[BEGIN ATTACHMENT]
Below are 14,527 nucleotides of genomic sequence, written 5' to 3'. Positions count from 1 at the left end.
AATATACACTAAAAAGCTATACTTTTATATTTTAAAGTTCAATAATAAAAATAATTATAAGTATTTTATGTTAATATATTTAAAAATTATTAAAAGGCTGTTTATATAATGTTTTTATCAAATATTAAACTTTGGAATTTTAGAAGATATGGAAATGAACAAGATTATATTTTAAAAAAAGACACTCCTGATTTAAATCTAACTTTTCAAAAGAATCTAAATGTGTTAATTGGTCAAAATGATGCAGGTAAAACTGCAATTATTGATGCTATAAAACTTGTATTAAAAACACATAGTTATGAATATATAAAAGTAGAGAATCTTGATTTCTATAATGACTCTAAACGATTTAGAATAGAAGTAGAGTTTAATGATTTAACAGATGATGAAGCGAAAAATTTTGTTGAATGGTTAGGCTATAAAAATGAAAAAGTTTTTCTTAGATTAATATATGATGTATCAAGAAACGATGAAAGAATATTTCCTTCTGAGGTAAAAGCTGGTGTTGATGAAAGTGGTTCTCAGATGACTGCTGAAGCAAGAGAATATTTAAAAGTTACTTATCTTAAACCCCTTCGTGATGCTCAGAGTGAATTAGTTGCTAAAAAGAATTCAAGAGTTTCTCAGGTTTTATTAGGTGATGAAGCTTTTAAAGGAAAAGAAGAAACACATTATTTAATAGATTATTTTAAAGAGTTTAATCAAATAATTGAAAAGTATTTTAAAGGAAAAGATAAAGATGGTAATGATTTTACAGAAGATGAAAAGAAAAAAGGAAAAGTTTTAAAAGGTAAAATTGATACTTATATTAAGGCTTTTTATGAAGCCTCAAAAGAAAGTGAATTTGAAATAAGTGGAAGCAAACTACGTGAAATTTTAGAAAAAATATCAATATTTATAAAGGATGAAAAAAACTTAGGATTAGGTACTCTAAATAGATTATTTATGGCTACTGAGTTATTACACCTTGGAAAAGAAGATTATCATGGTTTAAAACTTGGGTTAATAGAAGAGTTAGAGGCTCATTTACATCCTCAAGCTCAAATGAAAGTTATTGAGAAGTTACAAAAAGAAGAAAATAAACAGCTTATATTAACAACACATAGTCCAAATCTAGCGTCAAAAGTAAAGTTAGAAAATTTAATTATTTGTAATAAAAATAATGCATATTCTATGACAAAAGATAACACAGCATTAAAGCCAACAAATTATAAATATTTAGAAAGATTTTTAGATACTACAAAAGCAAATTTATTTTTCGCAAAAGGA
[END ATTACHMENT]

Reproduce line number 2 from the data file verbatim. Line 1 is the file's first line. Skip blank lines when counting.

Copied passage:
AATATACACTAAAAAGCTATACTTTTATATTTTAAAGTTCAATAATAAAAATAATTATAAGTATTTTATGTTAATATATTTAAAAATTATTAAAAGGCTGTTTATATAATGTTTTTATCAAATATTAAACTTTGGAATTTTAGAAGATATGGAAATGAACAAGATTATATTTTAAAAAAAGACACTCCTGATTTAAATCTAACTTTTCAAAAGAATCTAAATGTGTTAATTGGTCAAAATGATGCAGGTAAAACTGCAATTATTGATGCTATAAAACTTGTATTAAAAACACATAGTTATGAATATATAAAAGTAGAGAATCTTGATTTCTATAATGACTCTAAACGATTTAGAATAGAAGTAGAGTTTAATGATTTAACAGATGATGAAGCGAAAAATTTTGTTGAATGGTTAGGCTATAAAAATGAAAAAGTTTTTCTTAGATTAATATATGATGTATCAAGAAACGATGAAAGAATATTTCCTTCTGAGGTAAAAGCTGGTGTTGATGAAAGTGGTTCTCAGATGACTGCTGAAGCAAGAGAATATTTAAAAGTTACTTATCTTAAACCCCTTCGTGATGCTCAGAGTGAATTAGTTGCTAAAAAGAATTCAAGAGTTTCTCAGGTTTTATTAGGTGATGAAGCTTTTAAAGGAAAAGAAGAAACACATTATTTAATAGATTATTTTAAAGAGTTTAATCAAATAATTGAAAAGTATTTTAAAGGAAAAGATAAAGATGGTAATGATTTTACAGAAGATGAAAAGAAAAAAGGAAAAGTTTTAAAAGGTAAAATTGATACTTATATTAAGGCTTTTTATGAAGCCTCAAAAGAAAGTGAATTTGAAATAAGTGGAAGCAAACTACGTGAAATTTTAGAAAAAATATCAATATTTATAAAGGATGAAAAAAACTTAGGATTAGGTACTCTAAATAGATTATTTATGGCTACTGAGTTATTACACCTTGGAAAAGAAGATTATCATGGTTTAAAACTTGGGTTAATAGAAGAGTTAGAGGCTCATTTACATCCTCAAGCTCAAATGAAAGTTATTGAGAAGTTACAAAAAGAAGAAAATAAACAGCTTATATTAACAACACATAGTCCAAATCTAGCGTCAAAAGTAAAGTTAGAAAATTTAATTATTTGTAATAAAAATAATGCATATTCTATGACAAAAGATAACACAGCATTAAAGCCAACAAATTATAAATATTTAGAAAGATTTTTAGATACTACAAAAGCAAATTTATTTTTCGCAAAAGGA